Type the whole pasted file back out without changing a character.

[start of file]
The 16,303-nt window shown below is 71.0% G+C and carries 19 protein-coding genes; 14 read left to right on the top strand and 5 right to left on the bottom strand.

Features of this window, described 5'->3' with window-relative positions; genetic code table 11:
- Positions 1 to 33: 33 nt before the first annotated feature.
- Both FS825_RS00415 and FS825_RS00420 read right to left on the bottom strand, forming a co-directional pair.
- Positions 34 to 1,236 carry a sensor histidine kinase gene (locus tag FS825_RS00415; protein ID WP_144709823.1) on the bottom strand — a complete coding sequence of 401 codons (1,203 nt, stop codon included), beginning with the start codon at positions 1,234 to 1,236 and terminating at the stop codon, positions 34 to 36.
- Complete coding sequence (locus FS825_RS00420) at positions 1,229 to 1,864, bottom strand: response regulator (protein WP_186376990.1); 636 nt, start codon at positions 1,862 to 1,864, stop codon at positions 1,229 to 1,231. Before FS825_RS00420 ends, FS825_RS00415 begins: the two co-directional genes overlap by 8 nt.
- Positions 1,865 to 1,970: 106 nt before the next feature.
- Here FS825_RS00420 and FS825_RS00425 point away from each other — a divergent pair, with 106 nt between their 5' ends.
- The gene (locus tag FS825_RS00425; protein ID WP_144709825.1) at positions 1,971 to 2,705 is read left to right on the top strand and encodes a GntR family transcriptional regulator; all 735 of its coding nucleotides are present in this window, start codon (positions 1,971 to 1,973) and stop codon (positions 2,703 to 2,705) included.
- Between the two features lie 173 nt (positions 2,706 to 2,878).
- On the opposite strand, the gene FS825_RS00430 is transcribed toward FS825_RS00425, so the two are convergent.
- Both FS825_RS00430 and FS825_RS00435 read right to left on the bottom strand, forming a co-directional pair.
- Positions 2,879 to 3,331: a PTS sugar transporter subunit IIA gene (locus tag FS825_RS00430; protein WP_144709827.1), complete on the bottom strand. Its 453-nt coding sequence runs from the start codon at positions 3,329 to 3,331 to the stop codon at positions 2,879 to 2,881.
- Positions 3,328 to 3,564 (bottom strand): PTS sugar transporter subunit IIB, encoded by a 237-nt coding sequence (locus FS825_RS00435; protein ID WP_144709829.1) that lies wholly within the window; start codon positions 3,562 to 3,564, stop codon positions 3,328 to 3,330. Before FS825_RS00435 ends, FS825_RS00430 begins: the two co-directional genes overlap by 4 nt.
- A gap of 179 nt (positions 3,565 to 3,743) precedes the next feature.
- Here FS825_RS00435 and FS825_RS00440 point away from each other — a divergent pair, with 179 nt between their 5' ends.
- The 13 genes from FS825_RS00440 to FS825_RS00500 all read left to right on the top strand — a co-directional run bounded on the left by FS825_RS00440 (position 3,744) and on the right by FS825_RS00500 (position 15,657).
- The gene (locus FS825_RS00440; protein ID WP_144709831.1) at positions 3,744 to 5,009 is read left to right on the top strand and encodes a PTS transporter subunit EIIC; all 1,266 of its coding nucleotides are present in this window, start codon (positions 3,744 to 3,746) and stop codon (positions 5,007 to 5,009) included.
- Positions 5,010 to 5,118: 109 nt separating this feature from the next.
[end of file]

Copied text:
The 16,303-nt window shown below is 71.0% G+C and carries 19 protein-coding genes; 14 read left to right on the top strand and 5 right to left on the bottom strand.

Features of this window, described 5'->3' with window-relative positions; genetic code table 11:
- Positions 1 to 33: 33 nt before the first annotated feature.
- Both FS825_RS00415 and FS825_RS00420 read right to left on the bottom strand, forming a co-directional pair.
- Positions 34 to 1,236 carry a sensor histidine kinase gene (locus tag FS825_RS00415; protein ID WP_144709823.1) on the bottom strand — a complete coding sequence of 401 codons (1,203 nt, stop codon included), beginning with the start codon at positions 1,234 to 1,236 and terminating at the stop codon, positions 34 to 36.
- Complete coding sequence (locus FS825_RS00420) at positions 1,229 to 1,864, bottom strand: response regulator (protein WP_186376990.1); 636 nt, start codon at positions 1,862 to 1,864, stop codon at positions 1,229 to 1,231. Before FS825_RS00420 ends, FS825_RS00415 begins: the two co-directional genes overlap by 8 nt.
- Positions 1,865 to 1,970: 106 nt before the next feature.
- Here FS825_RS00420 and FS825_RS00425 point away from each other — a divergent pair, with 106 nt between their 5' ends.
- The gene (locus tag FS825_RS00425; protein ID WP_144709825.1) at positions 1,971 to 2,705 is read left to right on the top strand and encodes a GntR family transcriptional regulator; all 735 of its coding nucleotides are present in this window, start codon (positions 1,971 to 1,973) and stop codon (positions 2,703 to 2,705) included.
- Between the two features lie 173 nt (positions 2,706 to 2,878).
- On the opposite strand, the gene FS825_RS00430 is transcribed toward FS825_RS00425, so the two are convergent.
- Both FS825_RS00430 and FS825_RS00435 read right to left on the bottom strand, forming a co-directional pair.
- Positions 2,879 to 3,331: a PTS sugar transporter subunit IIA gene (locus tag FS825_RS00430; protein WP_144709827.1), complete on the bottom strand. Its 453-nt coding sequence runs from the start codon at positions 3,329 to 3,331 to the stop codon at positions 2,879 to 2,881.
- Positions 3,328 to 3,564 (bottom strand): PTS sugar transporter subunit IIB, encoded by a 237-nt coding sequence (locus FS825_RS00435; protein ID WP_144709829.1) that lies wholly within the window; start codon positions 3,562 to 3,564, stop codon positions 3,328 to 3,330. Before FS825_RS00435 ends, FS825_RS00430 begins: the two co-directional genes overlap by 4 nt.
- A gap of 179 nt (positions 3,565 to 3,743) precedes the next feature.
- Here FS825_RS00435 and FS825_RS00440 point away from each other — a divergent pair, with 179 nt between their 5' ends.
- The 13 genes from FS825_RS00440 to FS825_RS00500 all read left to right on the top strand — a co-directional run bounded on the left by FS825_RS00440 (position 3,744) and on the right by FS825_RS00500 (position 15,657).
- The gene (locus FS825_RS00440; protein ID WP_144709831.1) at positions 3,744 to 5,009 is read left to right on the top strand and encodes a PTS transporter subunit EIIC; all 1,266 of its coding nucleotides are present in this window, start codon (positions 3,744 to 3,746) and stop codon (positions 5,007 to 5,009) included.
- Positions 5,010 to 5,118: 109 nt separating this feature from the next.